end
    end
  end
end

Faraday::Adapter::NetHttp.prepend(NetHttpFaradayPatch)

Here’s the proper fix, however Ruby 2.6.1 has not yet been released.

Summary

It’s a rather unpleasant bug, and I’m quite surprised that despite being fixed, new Ruby version hasn’t had been released yet Ruby 2.6.1 has been released and it fixes the issue. For now, if my patches work for you, that’s great but anyhow I would advise you to downgrade to Ruby 2.5.3 . It’s hard to be sure, that there aren’t other scenarios in which this bug may become even more problematic.


Cover photo by theilr on Attribution-ShareAlike 2.0 Generic (CC BY-SA 2.0) license.

Extracting the device token from Xiaomi Air Purifier 2S EU for Domoticz usage

Xiaomi Air Purifier is one of the best on the market in the price/value category. Like many other Xiaomi devices, it can be controlled using a great home automation system called Domoticz.

The only problem that I had is that for the 2S version, there is no way to obtain the device token needed for controlling the device using the miIO library.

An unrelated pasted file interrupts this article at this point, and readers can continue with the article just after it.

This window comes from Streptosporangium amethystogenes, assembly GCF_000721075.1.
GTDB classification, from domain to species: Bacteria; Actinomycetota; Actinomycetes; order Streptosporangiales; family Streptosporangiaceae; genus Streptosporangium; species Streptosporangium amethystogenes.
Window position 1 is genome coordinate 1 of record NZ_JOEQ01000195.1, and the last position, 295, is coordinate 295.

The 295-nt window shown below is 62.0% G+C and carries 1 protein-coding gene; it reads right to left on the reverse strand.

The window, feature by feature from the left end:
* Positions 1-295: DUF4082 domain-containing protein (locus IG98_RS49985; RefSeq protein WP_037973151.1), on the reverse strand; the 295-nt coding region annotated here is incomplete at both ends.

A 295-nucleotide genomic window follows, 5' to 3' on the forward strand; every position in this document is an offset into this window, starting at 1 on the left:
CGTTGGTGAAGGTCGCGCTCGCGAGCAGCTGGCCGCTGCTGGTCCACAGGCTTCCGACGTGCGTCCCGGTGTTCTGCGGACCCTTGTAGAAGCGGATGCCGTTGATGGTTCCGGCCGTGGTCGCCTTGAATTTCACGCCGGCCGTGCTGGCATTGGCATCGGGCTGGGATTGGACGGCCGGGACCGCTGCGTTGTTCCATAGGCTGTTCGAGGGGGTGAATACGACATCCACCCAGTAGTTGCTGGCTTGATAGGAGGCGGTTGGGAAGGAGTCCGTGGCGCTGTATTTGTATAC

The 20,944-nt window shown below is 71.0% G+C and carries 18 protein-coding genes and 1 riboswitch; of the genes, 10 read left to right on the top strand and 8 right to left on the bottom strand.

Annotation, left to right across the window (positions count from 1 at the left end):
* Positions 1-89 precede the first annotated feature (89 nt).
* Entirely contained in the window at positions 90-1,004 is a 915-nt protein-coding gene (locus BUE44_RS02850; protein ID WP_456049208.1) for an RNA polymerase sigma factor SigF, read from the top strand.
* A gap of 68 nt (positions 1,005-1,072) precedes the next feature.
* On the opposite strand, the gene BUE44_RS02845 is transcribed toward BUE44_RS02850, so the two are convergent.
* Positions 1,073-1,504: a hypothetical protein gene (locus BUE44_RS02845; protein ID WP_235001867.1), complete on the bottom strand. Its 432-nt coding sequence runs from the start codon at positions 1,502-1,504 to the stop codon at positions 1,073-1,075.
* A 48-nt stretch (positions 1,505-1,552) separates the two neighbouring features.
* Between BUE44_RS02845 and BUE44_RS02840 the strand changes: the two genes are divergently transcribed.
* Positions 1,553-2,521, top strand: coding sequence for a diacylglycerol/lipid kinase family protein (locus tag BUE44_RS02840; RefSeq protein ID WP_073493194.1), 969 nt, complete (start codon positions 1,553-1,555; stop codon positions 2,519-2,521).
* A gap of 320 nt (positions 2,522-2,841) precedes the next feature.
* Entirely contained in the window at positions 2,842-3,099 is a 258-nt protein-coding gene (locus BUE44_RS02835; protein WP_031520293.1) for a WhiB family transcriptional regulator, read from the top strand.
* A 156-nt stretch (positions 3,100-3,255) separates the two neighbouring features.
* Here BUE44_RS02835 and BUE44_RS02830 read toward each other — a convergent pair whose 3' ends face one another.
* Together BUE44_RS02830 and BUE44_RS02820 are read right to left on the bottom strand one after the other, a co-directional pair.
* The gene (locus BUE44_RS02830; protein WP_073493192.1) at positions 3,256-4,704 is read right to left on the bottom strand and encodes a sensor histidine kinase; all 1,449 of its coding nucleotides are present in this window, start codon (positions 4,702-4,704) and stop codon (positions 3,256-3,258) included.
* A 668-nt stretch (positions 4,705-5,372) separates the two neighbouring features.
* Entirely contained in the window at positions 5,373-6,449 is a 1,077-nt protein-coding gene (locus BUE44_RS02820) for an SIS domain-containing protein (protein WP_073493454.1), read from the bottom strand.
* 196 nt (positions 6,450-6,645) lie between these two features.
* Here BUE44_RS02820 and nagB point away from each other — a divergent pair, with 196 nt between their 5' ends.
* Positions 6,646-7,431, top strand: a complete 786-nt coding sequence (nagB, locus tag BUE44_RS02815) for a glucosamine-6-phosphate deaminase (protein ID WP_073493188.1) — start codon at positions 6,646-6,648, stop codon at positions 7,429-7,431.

Here are the steps needed to obtain this token using a Linux machine and a non-rooted Android phone.

Getting the Mi Home data backup

  1. Download and install the Mi Home application. You need to have the 5.0.19 version of this app. The newer versions don’t persist the token locally in the SQLite database. You can get it from the APKMirror page. Note, that you will have to allow the Unknown sources to do that. Here’s a description on how to do that.
  2. Enable developer mode and USB debugging on your phone (instruction).
  3. Download and extract the Android Platform tools for Linux from here.
  4. Install the most recent Java version if you don’t have it.